Preparation and Planning for Filing Bankruptcy

Preparation and Planning for Filing BankruptcyWhen preparing a case for filing, I typically advise my clients that they should continue doing what they usually do financially speaking. Any change from the status quo tends to look suspcicious. It’s not a good time to make radical financial changes when you know that every move you make might be scrutinized. Sometimes, however, there is a circumstance or situaiton which we can see is going to create a problem if a bankruptcy is filed. When one has a situation like that, the question is whether something should be done to change things; or would it be best just to leave it alone. The ways and means of changing such things in such a way that the situation actually is made better instead of worse is known in my world as “bankruptcy planning.”

Recent court decisions indicate that some modest planning prior to filing a bankruptcy is permitted. But if you go too far with it, you risk all sorts of problems. So where’s the line? Well, it’s much more of an art than a science. I like to think I know it when I see it, but laying down hard and fast rules that will apply in every case would be hard to do. Before making any planning moves at all, if you have bankruptcy in mind, please get yourself face to face with a competent lawyer. I really hate it when my first meeting with a potential client comes a week after that person made a big mistake. I can’t count the times that I have said “I wish you would have come to see me before you did that.” In this blog post the best I can do is make a few general suggestions, things that would usually be correct, but not necessarily always correct.

FIRST, WHATEVER ELSE YOU DO, QUIT USING CREDIT CARDS

The newer the debt is, the more likely it is that there could be a problem getting it discharged in bankruptcy. If you are contemplating bankruptcy, using a credit card can be considered – I hate to use this word – fraud. The creditor may make a claim, usually as part of an adversary proceeding in the bankruptcy court, that you knew or should have known that you were never going to be able to repay the debt. Worse yet, the creditor might claim that you flat out intended to never repay. Any use of one account that totals over $500 or so within the 90 days before filing can bring on an objection from a creditor; under the 2005 law this is a circumstance that is presumed to be objectionable. Large purchases or charges or balance transfers within six months or so prior to filing also tend to draw an objection. Purchases or charges that took place more than six months prior to filing are not quite so likely to be objected to, but each circumstance is different.

When I am getting a case ready to file, I try to screen for transactions that might result in this kind of objection. If it looks to me that an objection is likely, a delay in filing is usually the solution. If the case is filed and an objection is actually filed, I may have to refer my client to an attorney who specializes in defending that kind of case. The retainer agreement I use specifically states that defending adversary proceedings is not included in what I am hired to do. Sometimes I can settle such a claim without referring my client to somebody else. There are also situations where my advice might be that there is no use defending because the case is a sure loser. An example of a sure loser would be a claim for overpayment of unemployment benefits. If a person accepted such benefits while they had a job, there is probably no way to defend. If it’s the kind of claim that just isn’t going to go away, often I can help my client negotiate a payment plan.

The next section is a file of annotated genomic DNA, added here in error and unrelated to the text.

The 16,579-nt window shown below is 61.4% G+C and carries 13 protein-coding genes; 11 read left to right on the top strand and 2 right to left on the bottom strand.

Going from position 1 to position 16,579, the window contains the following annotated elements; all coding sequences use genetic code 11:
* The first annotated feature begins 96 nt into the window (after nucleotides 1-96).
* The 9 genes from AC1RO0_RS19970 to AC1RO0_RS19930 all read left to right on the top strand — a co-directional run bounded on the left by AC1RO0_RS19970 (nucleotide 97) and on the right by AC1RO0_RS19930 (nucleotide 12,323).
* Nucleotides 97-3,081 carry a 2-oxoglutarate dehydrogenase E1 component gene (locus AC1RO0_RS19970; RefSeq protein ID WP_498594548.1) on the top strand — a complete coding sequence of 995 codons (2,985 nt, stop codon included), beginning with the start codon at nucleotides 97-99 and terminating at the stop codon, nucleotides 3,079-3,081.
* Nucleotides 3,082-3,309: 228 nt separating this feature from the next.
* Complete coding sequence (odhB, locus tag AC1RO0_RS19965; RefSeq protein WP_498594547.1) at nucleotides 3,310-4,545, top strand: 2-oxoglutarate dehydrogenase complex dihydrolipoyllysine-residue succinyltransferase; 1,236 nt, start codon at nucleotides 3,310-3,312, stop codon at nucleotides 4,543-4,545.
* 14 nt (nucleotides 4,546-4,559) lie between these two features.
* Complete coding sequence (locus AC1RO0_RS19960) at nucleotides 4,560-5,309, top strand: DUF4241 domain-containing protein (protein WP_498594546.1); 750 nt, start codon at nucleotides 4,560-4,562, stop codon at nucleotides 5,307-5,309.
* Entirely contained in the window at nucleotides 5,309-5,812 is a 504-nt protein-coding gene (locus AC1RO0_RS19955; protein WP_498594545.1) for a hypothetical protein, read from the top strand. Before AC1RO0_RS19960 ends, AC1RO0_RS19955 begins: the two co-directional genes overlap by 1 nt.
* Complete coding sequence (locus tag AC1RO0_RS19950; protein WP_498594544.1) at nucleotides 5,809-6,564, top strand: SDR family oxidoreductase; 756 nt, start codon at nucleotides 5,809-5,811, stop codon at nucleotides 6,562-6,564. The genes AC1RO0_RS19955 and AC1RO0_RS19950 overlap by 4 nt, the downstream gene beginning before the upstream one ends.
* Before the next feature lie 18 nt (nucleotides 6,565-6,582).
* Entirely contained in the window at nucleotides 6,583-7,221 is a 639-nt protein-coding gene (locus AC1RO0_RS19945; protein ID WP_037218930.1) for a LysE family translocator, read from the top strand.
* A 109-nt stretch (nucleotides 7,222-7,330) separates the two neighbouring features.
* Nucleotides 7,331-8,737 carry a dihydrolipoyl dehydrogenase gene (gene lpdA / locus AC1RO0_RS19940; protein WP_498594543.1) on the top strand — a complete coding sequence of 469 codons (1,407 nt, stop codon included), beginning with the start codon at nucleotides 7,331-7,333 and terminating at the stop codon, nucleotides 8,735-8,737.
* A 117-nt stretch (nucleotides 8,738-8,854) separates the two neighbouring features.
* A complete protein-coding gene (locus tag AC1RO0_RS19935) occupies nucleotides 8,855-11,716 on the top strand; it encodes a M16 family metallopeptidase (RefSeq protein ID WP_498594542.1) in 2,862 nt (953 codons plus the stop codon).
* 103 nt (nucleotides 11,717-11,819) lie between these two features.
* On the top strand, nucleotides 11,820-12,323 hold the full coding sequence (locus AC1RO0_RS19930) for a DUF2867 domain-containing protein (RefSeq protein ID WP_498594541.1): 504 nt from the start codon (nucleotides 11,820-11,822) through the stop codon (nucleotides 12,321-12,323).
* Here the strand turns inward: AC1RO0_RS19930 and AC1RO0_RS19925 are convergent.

Sometimes the best solution is to file a Chapter 13 instead of a Chapter 7. In a Chapter 13 the creditors are discouraged from bringing nondischargeability claims because even if they win, they can’t collect on their win until after the end of the five year payment plan. During the five years they can’t collect any more than their share of what is being paid under the Chapter 13 plan. Some Chapter 13 plans provide for very low payments. Chapter 13 might not be as hard to live with as one might imagine.

DON’T TRANSFER, GIVE AWAY OR TRY TO HIDE ANYTHING

The bankruptcy statute has what is called a fraudulent transfer provision in it which goes back two years. Besides that, the State of Minnesota has a fraudulent transfer statute that goes back six years. These statutes allow the bankruptcy trustee to reverse certain transfers. The transfer reversal is often called a “claw back.” The problem is that there is a temptation prior to bankruptcy to get rid of assets so that the bankruptcy trustee can’t take them. Whatever form the transfer takes, if it was transferred as a gift or sold for less than full value, this property can be taken from it’s new owner. The two year bankruptcy statute covers just about any transfer that was for less than full value. This can include a transfer, or it can also include taking your name off a jointly owned asset. After all, when you take your name off a joint asset, you transfer half to the other owner. The six year Minnesota state statue has a requirement that the transfer have been for the purpose of hindering or delaying creditors, which means that after the first two years it is harder to show that a transfer was fraudulent. The bankruptcy forms you will have to submit ask a lot of questions about what you have sold, transferred or given away in the past two years. Selling something for fair market value is OK, but be ready to document that it was in fact fair value. The forms will ask what the item was, who it was transferred to and what you got in exchange.